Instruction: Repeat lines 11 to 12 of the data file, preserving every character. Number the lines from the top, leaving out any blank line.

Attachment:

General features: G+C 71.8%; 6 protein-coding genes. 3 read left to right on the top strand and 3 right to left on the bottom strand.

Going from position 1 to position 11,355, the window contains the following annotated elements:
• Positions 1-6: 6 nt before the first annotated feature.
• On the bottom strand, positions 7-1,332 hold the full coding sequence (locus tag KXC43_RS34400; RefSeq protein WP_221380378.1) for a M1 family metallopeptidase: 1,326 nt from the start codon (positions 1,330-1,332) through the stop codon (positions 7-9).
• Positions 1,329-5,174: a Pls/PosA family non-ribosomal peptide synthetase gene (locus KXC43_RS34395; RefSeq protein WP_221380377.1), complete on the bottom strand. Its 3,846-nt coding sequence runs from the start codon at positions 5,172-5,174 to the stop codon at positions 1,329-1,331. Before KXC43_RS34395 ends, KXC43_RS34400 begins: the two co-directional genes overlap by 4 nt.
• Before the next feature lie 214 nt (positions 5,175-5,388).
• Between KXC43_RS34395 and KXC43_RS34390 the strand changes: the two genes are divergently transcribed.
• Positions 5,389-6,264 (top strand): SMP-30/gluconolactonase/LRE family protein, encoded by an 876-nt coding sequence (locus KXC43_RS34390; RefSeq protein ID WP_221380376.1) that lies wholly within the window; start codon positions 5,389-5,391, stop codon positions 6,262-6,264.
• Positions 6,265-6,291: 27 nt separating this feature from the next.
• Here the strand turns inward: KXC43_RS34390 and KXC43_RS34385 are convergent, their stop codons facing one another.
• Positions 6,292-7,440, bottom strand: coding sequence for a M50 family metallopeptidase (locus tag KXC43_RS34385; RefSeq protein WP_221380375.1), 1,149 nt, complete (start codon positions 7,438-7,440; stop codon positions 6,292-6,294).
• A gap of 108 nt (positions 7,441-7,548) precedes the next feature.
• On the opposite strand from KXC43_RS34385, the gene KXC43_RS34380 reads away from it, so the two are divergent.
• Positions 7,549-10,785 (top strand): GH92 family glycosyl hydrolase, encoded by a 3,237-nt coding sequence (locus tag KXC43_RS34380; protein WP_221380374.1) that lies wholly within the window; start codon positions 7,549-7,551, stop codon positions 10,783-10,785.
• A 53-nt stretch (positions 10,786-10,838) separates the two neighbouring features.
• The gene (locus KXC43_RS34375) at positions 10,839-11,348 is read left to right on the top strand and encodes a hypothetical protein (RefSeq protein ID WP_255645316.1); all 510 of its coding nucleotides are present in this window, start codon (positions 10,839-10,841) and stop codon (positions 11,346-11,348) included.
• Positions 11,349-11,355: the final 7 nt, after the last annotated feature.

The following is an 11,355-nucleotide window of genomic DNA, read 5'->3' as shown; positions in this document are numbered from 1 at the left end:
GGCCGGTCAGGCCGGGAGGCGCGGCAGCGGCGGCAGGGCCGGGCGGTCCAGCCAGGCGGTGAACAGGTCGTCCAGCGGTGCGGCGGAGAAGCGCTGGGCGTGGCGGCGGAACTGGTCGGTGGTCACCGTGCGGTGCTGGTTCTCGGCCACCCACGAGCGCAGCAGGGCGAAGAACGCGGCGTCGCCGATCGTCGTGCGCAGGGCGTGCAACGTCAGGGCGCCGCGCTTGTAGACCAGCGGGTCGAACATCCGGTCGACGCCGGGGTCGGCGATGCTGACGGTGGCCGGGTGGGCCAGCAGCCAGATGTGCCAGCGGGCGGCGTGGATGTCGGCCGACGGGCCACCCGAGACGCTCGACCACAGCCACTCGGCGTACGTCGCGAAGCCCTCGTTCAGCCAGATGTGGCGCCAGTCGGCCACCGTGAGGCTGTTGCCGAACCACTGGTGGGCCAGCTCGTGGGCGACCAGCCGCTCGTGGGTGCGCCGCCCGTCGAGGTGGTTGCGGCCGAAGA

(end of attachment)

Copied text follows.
• Positions 6,292-7,440, bottom strand: coding sequence for a M50 family metallopeptidase (locus tag KXC43_RS34385; RefSeq protein WP_221380375.1), 1,149 nt, complete (start codon positions 7,438-7,440; stop codon positions 6,292-6,294).
• A gap of 108 nt (positions 7,441-7,548) precedes the next feature.